Re: EOT & DMCA concerns

Also sprach Tab Atkins Jr.:

 > > This is a real concern. By accepting EOTL (and not EOTC) browser
 > > vendors accept to ship an inferior product.
 > Only in the sense that you are currently shipping an inferior product,
 > and will continue to do so.  I don't think Opera considers itself
 > inferior for not shipping EOT.

Things change if you start supporting a "lite" version of a standards.
People will expect you to soon start supporting the "full" standard.

 > > Microsoft marketing would
 > > quickly claim that only they "fully support EOT".
 > That's claimable *right now*.

Again, the comparison changes if competitors start supporting the
"lite" version, thereby seemingly acknowleding that the standard is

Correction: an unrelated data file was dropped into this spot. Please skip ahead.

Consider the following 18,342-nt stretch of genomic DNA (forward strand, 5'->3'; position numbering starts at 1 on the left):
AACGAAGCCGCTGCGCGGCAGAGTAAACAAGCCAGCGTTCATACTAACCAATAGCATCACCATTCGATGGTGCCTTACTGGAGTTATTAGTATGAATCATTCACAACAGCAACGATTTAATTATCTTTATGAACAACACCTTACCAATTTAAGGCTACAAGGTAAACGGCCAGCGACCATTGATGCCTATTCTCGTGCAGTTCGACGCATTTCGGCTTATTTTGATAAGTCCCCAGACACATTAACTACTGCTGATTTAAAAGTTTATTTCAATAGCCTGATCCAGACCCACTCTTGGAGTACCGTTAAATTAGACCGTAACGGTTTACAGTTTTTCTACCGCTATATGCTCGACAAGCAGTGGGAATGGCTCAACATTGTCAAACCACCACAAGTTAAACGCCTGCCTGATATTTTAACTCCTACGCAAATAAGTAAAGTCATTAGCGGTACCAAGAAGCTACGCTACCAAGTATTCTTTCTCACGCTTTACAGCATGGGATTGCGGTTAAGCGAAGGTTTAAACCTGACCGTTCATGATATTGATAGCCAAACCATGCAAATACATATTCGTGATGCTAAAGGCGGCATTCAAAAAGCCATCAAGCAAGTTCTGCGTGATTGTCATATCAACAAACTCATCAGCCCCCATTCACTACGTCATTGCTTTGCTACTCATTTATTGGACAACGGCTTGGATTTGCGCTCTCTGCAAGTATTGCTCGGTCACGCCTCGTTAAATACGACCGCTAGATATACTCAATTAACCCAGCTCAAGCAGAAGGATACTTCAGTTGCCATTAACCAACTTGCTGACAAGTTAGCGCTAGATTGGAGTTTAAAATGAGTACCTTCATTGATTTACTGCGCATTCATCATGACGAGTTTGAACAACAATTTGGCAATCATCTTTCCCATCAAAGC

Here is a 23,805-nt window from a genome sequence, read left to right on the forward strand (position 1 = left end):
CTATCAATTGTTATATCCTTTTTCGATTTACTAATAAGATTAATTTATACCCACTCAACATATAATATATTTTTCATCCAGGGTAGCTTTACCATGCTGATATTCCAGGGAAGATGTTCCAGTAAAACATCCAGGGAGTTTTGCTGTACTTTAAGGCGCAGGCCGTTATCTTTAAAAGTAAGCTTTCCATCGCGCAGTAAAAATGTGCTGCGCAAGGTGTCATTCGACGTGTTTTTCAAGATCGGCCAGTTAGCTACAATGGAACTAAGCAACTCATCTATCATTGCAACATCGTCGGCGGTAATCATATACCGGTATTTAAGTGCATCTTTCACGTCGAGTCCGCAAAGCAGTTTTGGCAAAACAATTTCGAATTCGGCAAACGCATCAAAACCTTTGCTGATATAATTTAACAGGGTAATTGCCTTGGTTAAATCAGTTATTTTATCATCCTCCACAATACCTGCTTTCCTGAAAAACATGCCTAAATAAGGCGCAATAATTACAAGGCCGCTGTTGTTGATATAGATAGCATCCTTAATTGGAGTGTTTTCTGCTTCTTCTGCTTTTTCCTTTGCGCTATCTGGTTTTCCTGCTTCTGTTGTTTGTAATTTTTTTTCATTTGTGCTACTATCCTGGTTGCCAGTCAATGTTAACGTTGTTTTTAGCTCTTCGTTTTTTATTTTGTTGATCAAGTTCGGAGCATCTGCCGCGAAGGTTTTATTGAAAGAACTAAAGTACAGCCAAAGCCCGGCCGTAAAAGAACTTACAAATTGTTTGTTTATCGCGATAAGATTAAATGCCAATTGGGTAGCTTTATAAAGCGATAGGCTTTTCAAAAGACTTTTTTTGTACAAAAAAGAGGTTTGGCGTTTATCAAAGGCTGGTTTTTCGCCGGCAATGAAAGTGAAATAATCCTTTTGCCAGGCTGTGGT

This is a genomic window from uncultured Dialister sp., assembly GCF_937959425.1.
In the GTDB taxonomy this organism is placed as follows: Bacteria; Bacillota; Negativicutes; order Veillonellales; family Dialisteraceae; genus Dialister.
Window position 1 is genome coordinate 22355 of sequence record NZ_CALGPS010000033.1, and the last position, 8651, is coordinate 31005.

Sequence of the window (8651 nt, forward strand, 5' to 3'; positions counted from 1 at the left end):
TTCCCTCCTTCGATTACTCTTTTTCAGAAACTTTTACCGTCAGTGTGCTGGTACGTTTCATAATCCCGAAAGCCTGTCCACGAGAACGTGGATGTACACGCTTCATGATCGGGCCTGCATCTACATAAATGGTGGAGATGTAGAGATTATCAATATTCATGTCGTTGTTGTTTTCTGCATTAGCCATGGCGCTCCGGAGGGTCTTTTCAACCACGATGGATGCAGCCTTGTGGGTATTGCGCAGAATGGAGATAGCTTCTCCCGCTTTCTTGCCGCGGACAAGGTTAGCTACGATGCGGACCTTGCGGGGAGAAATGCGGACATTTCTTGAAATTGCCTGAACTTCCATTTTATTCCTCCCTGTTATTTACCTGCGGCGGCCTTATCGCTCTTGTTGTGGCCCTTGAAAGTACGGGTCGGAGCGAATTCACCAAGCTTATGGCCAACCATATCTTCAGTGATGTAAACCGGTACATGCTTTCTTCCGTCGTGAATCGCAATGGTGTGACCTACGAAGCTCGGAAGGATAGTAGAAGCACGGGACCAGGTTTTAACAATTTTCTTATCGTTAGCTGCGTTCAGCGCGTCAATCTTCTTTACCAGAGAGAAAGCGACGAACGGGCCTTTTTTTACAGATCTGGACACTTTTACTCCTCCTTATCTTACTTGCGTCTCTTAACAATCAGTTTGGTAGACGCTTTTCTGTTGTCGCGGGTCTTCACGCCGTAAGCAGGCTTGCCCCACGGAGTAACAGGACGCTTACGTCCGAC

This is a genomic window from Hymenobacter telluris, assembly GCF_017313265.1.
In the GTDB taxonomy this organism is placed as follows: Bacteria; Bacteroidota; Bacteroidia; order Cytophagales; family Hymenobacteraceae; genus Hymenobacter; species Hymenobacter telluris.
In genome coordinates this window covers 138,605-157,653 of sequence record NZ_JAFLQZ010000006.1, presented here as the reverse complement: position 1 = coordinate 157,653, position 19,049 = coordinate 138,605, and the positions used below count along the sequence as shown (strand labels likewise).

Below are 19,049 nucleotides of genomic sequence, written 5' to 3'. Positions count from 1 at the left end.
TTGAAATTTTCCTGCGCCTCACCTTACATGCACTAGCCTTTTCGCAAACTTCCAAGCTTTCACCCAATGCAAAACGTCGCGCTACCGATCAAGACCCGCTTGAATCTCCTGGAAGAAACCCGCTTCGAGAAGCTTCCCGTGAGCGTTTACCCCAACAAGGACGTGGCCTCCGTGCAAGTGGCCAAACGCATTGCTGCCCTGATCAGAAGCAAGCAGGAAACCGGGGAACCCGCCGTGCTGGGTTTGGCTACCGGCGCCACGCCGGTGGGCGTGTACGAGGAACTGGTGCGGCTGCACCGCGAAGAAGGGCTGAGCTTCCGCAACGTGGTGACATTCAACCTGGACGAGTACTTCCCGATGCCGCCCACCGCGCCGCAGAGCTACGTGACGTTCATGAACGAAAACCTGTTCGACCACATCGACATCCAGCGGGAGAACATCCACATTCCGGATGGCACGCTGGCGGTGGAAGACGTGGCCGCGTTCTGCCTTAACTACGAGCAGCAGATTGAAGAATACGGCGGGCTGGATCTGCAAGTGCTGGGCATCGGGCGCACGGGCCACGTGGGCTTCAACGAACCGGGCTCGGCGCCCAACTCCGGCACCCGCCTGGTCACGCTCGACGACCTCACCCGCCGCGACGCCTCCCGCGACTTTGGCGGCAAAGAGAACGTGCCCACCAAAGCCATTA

a good idea.

I don't think "EOT Lite" is such a good idea. I don't *any* standard
should have the word "lite" in it:

  We begin with the name.  The members of the Rapporteur Group strongly
  prefer "DSSSL Core" over "DSSSL Lite" as the name of the mandatory
  subset of DSSSL, for two reasons.  First, "Lite" is the well-known
  name of a particularly insipid brand of beer; and second, the term
  "DSSSL Lite" suggests incorrectly that what is being referred to is a
  standard parallel to and separate from DSSSL itself.  This discussion
  is not about the establishment of a separate standard but rather about
  the definition of a conformance level of DSSSL.


              Håkon Wium Lie                          CTO °þe®ª        

Received on Tuesday, 4 August 2009 21:35:40 UTC